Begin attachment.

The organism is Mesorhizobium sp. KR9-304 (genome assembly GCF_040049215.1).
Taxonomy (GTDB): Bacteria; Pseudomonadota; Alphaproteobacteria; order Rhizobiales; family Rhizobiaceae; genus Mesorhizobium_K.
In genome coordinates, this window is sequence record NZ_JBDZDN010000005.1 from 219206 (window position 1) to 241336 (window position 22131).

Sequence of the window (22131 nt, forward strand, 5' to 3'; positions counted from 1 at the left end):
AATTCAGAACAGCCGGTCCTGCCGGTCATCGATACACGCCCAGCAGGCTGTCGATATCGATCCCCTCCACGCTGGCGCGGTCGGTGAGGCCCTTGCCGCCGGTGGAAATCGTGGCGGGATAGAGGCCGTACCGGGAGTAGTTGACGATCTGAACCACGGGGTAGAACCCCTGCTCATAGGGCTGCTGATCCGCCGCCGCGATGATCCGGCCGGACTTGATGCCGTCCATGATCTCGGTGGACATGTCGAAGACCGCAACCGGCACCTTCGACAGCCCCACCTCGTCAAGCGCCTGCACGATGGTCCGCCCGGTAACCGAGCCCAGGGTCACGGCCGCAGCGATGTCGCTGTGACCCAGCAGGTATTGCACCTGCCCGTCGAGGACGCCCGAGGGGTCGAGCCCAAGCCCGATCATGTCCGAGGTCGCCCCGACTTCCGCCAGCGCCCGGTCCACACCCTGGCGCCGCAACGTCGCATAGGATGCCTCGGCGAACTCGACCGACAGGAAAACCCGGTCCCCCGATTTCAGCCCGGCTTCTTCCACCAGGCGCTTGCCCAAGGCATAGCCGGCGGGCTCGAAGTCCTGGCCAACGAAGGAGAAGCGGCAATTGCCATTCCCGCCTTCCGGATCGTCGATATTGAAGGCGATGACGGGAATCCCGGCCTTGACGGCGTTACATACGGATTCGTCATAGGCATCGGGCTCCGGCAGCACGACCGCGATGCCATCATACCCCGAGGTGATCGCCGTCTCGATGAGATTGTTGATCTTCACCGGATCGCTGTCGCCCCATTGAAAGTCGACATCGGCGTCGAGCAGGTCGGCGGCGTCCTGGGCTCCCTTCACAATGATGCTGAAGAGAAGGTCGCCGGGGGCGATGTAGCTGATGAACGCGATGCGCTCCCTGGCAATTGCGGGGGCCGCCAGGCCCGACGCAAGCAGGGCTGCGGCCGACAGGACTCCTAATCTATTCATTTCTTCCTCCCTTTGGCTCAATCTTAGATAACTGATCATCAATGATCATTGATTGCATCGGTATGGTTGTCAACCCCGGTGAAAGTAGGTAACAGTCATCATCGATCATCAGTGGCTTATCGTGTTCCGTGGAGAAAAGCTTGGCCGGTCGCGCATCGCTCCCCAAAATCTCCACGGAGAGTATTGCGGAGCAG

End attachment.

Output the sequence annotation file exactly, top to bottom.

The organism is Mesorhizobium sp. KR9-304 (genome assembly GCF_040049215.1).
Taxonomy (GTDB): Bacteria; Pseudomonadota; Alphaproteobacteria; order Rhizobiales; family Rhizobiaceae; genus Mesorhizobium_K.
In genome coordinates, this window is sequence record NZ_JBDZDN010000005.1 from 219206 (window position 1) to 241336 (window position 22131).

Sequence of the window (22131 nt, forward strand, 5' to 3'; positions counted from 1 at the left end):
AATTCAGAACAGCCGGTCCTGCCGGTCATCGATACACGCCCAGCAGGCTGTCGATATCGATCCCCTCCACGCTGGCGCGGTCGGTGAGGCCCTTGCCGCCGGTGGAAATCGTGGCGGGATAGAGGCCGTACCGGGAGTAGTTGACGATCTGAACCACGGGGTAGAACCCCTGCTCATAGGGCTGCTGATCCGCCGCCGCGATGATCCGGCCGGACTTGATGCCGTCCATGATCTCGGTGGACATGTCGAAGACCGCAACCGGCACCTTCGACAGCCCCACCTCGTCAAGCGCCTGCACGATGGTCCGCCCGGTAACCGAGCCCAGGGTCACGGCCGCAGCGATGTCGCTGTGACCCAGCAGGTATTGCACCTGCCCGTCGAGGACGCCCGAGGGGTCGAGCCCAAGCCCGATCATGTCCGAGGTCGCCCCGACTTCCGCCAGCGCCCGGTCCACACCCTGGCGCCGCAACGTCGCATAGGATGCCTCGGCGAACTCGACCGACAGGAAAACCCGGTCCCCCGATTTCAGCCCGGCTTCTTCCACCAGGCGCTTGCCCAAGGCATAGCCGGCGGGCTCGAAGTCCTGGCCAACGAAGGAGAAGCGGCAATTGCCATTCCCGCCTTCCGGATCGTCGATATTGAAGGCGATGACGGGAATCCCGGCCTTGACGGCGTTACATACGGATTCGTCATAGGCATCGGGCTCCGGCAGCACGACCGCGATGCCATCATACCCCGAGGTGATCGCCGTCTCGATGAGATTGTTGATCTTCACCGGATCGCTGTCGCCCCATTGAAAGTCGACATCGGCGTCGAGCAGGTCGGCGGCGTCCTGGGCTCCCTTCACAATGATGCTGAAGAGAAGGTCGCCGGGGGCGATGTAGCTGATGAACGCGATGCGCTCCCTGGCAATTGCGGGGGCCGCCAGGCCCGACGCAAGCAGGGCTGCGGCCGACAGGACTCCTAATCTATTCATTTCTTCCTCCCTTTGGCTCAATCTTAGATAACTGATCATCAATGATCATTGATTGCATCGGTATGGTTGTCAACCCCGGTGAAAGTAGGTAACAGTCATCATCGATCATCAGTGGCTTATCGTGTTCCGTGGAGAAAAGCTTGGCCGGTCGCGCATCGCTCCCCAAAATCTCCACGGAGAGTATTGCGGAGCAG